“Everything I’ve seen so far suggests that one day the number of chat conversations between users on the same platform (eg, Slack <> Slack) will be dwarfed by those between users on different platforms (eg, Google Chat <> Teams). At Mio, we’re building infrastructure that will ultimately need to process billions of messages per day between Google Chat, Teams, and Slack users.”

There will be pushback from platform champions. Slack fans will always prefer Slack. But interoperability doesn’t mean those users who live in Slack have to do anything different.

Once you sync platforms, there’s little difference messaging a Slack user than messaging a Google Chat user.

What’s next for message interoperability in intracompany scenarios?

There are three key elements that will make message interoperability the norm in the future:

  1. Presence sync
  2. Onboarding new platforms
  3. Early adoption
1 – Presence sync

If we’re going to be messaging users cross-platform, it’s only natural to want to know if they’re online. This means you can anticipate a reply if the person you messaged is online or knows to move onto a new task if they’re offline. Presence sync is on the Mio roadmap.

2 – Onboarding new platforms

Message interoperability can’t be limited to certain platforms. That’s not interop; just choice. It will take a group effort from the leading platforms to come around to the idea of message interoperability. And if the lead of other major vendors is anything to go by, it may not be that far away.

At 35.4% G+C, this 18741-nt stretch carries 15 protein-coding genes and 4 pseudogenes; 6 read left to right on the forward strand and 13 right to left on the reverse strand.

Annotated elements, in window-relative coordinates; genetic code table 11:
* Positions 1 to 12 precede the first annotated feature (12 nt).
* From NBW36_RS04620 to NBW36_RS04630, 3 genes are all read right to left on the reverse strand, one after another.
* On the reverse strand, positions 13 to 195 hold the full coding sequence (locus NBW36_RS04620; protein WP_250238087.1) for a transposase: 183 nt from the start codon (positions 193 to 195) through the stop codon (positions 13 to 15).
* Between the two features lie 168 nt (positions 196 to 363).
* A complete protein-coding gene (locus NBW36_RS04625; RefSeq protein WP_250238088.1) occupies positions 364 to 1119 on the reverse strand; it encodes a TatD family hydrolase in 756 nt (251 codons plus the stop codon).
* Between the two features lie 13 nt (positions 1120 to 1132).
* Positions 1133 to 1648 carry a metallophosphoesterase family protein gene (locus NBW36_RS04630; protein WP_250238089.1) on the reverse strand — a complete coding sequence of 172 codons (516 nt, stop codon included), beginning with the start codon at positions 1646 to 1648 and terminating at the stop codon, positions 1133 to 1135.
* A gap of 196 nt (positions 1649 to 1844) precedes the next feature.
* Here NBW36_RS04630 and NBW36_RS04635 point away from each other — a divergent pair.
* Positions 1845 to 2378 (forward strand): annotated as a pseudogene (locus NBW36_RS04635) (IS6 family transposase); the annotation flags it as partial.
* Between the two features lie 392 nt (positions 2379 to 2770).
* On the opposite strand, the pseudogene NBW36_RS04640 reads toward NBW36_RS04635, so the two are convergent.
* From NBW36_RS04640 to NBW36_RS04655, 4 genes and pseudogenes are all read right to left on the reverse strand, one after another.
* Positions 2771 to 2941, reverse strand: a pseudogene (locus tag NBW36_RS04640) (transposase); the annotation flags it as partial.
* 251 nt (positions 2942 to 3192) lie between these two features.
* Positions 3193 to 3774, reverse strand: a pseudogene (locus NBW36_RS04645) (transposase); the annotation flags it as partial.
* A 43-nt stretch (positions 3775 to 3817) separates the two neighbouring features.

3 – Early adoption

Early adoption is crucial when introducing message interoperability. Trying to engineer a workaround or fix is harder than setting up your organization to use Google Chat and Slack together from day one.

As the scenario for interoperability from the beginning is unlikely, it must be a simple process for IT admins to put in place. Innovations like the Mio Hub enable admins to sync channels and users, enable settings, and review activity.


Collaboration interoperability has been thought of as taboo by vendors for a long long time.

We’re potentially going full circle in telecoms from open SIP and XMPP to walled gardens and back to native interoperability enabled by APIs and middleware.

To get to this point, there have been hurdles, and there will continue to be.

As new features roll out on one platform, they may not be supported on another. New platforms may come to the fore. And most importantly, interoperability needs to be considered during the initial collaboration rollout.

Reactive interoperability works. Planned interoperability can truly change businesses.